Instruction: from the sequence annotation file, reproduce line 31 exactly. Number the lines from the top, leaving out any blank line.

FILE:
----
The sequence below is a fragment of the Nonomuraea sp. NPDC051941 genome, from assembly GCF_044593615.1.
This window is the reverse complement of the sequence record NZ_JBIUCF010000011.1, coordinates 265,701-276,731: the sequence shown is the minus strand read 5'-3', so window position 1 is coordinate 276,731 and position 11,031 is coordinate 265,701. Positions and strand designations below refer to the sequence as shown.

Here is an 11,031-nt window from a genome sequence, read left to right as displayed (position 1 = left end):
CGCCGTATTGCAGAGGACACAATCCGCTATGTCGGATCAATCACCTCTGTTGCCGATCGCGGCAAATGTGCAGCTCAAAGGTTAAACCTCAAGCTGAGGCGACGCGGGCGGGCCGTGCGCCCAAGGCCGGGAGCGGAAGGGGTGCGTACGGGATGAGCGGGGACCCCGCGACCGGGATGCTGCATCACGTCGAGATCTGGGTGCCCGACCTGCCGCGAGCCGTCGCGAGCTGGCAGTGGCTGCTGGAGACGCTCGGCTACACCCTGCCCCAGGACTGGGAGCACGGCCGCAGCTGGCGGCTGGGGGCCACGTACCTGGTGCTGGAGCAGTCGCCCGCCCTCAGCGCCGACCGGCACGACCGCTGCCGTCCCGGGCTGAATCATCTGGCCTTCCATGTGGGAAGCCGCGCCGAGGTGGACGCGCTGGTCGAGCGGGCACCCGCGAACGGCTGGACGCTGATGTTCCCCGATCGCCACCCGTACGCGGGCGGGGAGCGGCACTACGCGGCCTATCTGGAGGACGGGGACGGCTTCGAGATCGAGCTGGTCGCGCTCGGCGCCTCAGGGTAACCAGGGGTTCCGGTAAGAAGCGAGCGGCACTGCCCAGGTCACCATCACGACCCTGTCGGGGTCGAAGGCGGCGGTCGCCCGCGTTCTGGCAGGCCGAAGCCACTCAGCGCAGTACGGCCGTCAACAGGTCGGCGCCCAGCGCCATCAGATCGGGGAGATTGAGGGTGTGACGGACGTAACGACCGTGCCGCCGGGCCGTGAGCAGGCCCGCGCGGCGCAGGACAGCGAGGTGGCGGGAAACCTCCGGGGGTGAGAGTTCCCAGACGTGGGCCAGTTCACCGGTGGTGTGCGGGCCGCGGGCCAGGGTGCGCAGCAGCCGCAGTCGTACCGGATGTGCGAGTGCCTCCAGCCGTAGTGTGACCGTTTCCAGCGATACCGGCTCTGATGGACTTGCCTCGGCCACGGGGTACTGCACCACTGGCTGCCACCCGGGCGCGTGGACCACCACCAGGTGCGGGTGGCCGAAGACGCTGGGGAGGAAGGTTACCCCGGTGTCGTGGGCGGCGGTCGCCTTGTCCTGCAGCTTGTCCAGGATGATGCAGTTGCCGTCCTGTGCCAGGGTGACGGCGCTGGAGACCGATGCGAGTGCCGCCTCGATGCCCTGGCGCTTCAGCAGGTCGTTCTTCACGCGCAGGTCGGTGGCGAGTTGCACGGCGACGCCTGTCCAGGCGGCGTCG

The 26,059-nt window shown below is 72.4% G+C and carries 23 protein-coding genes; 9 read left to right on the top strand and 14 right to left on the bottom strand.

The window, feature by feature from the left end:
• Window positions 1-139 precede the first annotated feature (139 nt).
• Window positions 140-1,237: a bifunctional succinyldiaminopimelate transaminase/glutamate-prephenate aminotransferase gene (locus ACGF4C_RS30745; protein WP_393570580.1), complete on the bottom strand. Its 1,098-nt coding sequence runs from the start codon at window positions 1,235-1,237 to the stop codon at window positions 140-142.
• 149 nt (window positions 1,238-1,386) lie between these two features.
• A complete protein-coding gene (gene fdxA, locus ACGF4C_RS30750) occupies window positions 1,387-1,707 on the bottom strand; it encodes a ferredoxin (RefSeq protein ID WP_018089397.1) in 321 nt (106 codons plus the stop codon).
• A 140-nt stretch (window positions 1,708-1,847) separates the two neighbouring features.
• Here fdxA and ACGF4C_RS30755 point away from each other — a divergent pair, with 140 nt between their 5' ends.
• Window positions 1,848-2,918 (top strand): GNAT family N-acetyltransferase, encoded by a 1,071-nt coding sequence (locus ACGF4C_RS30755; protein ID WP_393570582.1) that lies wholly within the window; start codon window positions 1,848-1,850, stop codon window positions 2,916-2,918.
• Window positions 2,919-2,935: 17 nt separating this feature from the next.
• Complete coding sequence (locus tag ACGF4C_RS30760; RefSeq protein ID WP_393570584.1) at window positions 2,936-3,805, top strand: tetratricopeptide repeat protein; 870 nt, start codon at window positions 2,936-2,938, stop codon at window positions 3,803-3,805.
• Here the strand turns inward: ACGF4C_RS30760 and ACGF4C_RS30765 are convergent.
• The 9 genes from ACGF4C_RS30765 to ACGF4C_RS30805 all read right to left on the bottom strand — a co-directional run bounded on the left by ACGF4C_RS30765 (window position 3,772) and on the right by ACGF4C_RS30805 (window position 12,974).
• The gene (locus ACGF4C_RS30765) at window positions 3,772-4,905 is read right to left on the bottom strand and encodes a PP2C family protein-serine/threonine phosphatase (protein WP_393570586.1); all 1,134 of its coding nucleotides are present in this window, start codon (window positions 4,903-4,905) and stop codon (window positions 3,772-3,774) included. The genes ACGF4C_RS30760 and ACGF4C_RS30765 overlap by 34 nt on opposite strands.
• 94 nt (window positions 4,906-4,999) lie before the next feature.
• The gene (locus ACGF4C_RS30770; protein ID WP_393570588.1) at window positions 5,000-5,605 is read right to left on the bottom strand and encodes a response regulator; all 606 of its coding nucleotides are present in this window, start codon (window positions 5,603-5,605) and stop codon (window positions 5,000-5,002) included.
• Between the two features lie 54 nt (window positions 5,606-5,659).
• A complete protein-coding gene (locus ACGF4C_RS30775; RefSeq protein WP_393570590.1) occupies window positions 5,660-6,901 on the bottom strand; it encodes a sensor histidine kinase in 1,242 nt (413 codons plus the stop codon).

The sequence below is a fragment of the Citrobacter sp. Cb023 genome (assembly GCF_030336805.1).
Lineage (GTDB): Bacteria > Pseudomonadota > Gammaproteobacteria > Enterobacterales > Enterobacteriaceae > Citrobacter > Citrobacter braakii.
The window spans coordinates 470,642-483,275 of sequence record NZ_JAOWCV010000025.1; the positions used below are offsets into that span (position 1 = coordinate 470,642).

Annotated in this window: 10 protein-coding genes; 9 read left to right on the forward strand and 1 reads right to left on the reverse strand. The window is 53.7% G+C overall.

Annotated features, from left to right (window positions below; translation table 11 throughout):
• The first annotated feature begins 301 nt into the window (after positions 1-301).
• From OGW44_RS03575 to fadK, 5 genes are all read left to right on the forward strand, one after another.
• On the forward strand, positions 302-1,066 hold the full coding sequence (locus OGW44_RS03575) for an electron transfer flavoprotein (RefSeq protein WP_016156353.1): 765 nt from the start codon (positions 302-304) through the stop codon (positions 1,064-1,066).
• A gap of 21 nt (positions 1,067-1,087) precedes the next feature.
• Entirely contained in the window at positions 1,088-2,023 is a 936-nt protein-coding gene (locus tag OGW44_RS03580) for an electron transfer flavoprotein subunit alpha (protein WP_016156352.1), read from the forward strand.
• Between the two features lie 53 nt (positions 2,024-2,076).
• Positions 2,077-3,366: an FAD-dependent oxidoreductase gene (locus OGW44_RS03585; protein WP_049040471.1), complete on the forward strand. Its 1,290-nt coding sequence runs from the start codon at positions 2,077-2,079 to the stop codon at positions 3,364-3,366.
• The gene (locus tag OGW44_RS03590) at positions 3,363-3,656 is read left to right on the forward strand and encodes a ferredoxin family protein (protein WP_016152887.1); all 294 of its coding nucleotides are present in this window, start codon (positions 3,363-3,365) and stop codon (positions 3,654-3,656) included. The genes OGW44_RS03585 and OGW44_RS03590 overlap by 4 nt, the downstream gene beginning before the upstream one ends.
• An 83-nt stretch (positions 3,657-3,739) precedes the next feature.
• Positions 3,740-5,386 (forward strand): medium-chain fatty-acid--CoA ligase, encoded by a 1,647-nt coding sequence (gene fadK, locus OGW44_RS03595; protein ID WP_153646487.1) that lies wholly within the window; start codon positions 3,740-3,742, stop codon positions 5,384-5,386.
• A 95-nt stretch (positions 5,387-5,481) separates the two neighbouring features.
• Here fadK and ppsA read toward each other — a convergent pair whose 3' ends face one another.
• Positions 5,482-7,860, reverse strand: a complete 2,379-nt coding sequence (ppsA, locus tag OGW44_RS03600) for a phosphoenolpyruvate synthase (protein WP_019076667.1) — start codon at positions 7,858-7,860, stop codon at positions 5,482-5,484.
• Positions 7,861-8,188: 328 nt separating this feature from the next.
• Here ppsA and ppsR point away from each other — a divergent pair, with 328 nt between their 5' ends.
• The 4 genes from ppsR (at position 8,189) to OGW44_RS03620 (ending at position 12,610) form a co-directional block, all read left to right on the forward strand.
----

• A gap of 21 nt (positions 1,067-1,087) precedes the next feature.